(select email from mybigtable where account_id=123) tbl123
    INNER JOIN
    (select distinct email from mybigtable where account_id=345) tbl345
    using (email)
);

or maybe the count per email

select email,count(*) EmailCount from
(
    select tbl123.email from
    (select email from mybigtable where account_id=123) tbl123
    INNER JOIN
    (select distinct email from mybigtable where account_id=345) tbl345
    using (email)
) group by email;

MAJOR CHANGE #2 : Proper Indexing

I think you have this already since Query 1 and Query 2 run fast. Make sure you have a compound index on (account_id,email). Do SHOW CREATE TABLE mybigtable\G and make sure you have one. If you don't have it or if you are not sure, then create the index anyway:

ALTER TABLE mybigtable ADD INDEX account_id_email_ndx (account_id,email);

UPDATE 2012-03-07 13:26 EST

If you want to do a NOT IN(), change the INNER JOIN to a LEFT JOIN and check for the right side being NULL, like this:

select count(*) EmailCount from
(
    select tbl123.email from
    (select email from mybigtable where account_id=123) tbl123
    LEFT JOIN
    (select distinct email from mybigtable where account_id=345) tbl345
    using (email)
    WHERE tbl345.email IS NULL
);

In Query 3, you are basically executing a subquery for every row of mybigtable against itself.

To avoid this, you need to make two major changes:

MAJOR CHANGE #1 : Refactor the Query

Here is your original query

Select count(*) as total from mybigtable
where account_id=123 and email IN
(select distinct email from mybigtable where account_id=345)

You could try

select count(*) EmailCount from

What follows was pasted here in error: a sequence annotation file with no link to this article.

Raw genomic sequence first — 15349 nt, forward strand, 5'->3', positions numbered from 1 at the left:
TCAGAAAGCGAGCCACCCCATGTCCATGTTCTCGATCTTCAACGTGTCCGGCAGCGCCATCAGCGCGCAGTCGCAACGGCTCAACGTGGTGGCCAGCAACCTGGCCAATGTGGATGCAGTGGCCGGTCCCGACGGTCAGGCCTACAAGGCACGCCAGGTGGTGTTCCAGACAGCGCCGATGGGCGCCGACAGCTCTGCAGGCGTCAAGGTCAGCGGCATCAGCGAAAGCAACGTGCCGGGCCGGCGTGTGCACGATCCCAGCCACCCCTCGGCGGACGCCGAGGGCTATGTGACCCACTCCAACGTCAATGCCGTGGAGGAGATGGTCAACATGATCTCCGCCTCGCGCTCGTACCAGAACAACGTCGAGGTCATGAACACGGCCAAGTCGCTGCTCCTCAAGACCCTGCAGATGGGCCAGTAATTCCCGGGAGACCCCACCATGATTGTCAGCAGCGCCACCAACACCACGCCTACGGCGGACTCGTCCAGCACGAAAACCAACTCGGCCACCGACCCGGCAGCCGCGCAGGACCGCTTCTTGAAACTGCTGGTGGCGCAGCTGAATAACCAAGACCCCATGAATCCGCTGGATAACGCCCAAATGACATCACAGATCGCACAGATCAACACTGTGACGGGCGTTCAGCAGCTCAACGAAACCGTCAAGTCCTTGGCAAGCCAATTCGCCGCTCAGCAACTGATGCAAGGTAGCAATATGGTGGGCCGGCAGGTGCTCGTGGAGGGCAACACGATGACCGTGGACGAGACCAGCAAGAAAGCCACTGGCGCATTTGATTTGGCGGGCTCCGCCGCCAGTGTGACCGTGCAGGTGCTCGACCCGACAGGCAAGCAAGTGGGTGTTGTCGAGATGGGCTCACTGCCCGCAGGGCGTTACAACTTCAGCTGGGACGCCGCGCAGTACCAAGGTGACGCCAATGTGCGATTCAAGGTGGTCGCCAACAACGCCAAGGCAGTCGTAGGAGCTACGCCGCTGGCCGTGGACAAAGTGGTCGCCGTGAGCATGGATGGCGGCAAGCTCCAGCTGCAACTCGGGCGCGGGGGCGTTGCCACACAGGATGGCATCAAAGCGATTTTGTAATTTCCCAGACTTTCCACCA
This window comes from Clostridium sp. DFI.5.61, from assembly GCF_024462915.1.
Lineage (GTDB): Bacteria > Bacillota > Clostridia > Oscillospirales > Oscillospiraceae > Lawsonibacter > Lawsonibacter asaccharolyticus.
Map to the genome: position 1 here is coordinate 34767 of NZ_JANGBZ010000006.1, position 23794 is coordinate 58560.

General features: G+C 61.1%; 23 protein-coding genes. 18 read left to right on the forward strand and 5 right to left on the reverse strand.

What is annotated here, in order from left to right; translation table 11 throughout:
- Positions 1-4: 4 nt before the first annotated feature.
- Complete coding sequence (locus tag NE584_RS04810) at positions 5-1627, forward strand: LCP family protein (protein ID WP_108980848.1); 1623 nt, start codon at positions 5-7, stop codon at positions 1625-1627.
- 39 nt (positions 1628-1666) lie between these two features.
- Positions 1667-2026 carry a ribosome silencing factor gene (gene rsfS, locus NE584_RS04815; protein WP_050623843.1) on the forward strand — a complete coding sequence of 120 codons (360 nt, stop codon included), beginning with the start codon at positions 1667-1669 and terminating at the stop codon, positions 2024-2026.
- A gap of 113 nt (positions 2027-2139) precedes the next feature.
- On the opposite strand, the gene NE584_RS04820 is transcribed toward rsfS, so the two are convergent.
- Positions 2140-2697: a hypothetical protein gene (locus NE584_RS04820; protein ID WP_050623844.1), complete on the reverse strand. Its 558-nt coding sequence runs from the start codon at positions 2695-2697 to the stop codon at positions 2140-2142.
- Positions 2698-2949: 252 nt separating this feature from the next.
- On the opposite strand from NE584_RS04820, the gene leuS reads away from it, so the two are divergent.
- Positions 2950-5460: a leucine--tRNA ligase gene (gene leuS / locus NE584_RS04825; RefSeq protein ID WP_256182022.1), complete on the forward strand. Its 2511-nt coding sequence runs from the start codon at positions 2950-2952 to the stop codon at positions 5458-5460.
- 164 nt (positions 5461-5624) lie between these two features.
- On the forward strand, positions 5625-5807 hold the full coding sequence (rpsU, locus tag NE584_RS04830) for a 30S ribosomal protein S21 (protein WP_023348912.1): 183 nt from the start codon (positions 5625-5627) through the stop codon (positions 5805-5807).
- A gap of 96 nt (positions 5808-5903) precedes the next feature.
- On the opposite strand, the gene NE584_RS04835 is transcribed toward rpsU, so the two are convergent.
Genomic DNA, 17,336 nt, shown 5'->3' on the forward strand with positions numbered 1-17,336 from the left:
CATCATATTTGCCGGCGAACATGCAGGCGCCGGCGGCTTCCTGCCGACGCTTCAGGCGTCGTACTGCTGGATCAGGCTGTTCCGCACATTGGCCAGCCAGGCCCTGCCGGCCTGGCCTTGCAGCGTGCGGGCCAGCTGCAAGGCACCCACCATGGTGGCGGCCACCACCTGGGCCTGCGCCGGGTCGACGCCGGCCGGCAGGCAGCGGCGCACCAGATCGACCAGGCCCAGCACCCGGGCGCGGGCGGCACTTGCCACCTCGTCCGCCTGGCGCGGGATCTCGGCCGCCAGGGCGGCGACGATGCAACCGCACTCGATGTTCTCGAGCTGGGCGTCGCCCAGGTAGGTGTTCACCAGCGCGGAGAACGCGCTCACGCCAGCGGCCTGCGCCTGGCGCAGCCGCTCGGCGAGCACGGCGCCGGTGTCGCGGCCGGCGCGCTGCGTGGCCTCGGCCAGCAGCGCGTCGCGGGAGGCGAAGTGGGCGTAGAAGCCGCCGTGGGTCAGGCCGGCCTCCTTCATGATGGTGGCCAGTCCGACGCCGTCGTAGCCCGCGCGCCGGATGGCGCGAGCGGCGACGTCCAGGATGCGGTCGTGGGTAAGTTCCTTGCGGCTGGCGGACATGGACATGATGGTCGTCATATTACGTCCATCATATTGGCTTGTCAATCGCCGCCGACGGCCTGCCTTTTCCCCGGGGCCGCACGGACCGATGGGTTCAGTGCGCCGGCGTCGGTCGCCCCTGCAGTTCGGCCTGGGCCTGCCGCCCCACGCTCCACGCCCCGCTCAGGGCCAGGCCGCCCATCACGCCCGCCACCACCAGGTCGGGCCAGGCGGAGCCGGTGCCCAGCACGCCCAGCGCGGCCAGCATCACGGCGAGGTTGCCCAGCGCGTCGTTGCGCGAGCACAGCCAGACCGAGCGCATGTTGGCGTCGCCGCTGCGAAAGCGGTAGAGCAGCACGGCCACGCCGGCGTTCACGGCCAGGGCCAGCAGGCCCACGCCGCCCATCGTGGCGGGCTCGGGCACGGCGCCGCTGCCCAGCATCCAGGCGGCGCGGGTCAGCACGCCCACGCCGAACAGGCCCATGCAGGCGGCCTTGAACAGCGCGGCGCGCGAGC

(
    select tbl123.email from
    (select email from mybigtable where account_id=123) tbl123
    INNER JOIN
    (select distinct email from mybigtable where account_id=345) tbl345
    using (email)
) A;

or maybe the count per email

select email,count(*) EmailCount from
(
    select tbl123.email from
    (select email from mybigtable where account_id=123) tbl123
    INNER JOIN
    (select distinct email from mybigtable where account_id=345) tbl345
    using (email)
) A group by email;

MAJOR CHANGE #2 : Proper Indexing

I think you have this already since Query 1 and Query 2 run fast. Make sure you have a compound index on (account_id,email). Do SHOW CREATE TABLE mybigtable\G and make sure you have one. If you don't have it or if you are not sure, then create the index anyway:

ALTER TABLE mybigtable ADD INDEX account_id_email_ndx (account_id,email);

UPDATE 2012-03-07 13:26 EST

If you want to do a NOT IN(), change the INNER JOIN to a LEFT JOIN and check for the right side being NULL, like this:

select count(*) EmailCount from
(
    select tbl123.email from
    (select email from mybigtable where account_id=123) tbl123
    LEFT JOIN
    (select distinct email from mybigtable where account_id=345) tbl345
    using (email)
    WHERE tbl345.email IS NULL
) A;
2 added 474 characters in body
source | link

In Query 3, you are basically executing a subquery for every row of mybigtable against itself.

To avoid this, you need to make two major changes:

MAJOR CHANGE #1 : Refactor the Query

Here is your original query

Select count(*) as total from mybigtable
where account_id=123 and email IN
(select distinct email from mybigtable where account_id=345)

You could try

select count(*) EmailCount from
(
    select tbl123.email from
    (select email from mybigtable where account_id=123) tbl123
    INNER JOIN
    (select distinct email from mybigtable where account_id=345) tbl345
    using (email)
);

or maybe the count per email

select email,count(*) EmailCount from
(
    select tbl123.email from
    (select email from mybigtable where account_id=123) tbl123
    INNER JOIN
    (select distinct email from mybigtable where account_id=345) tbl345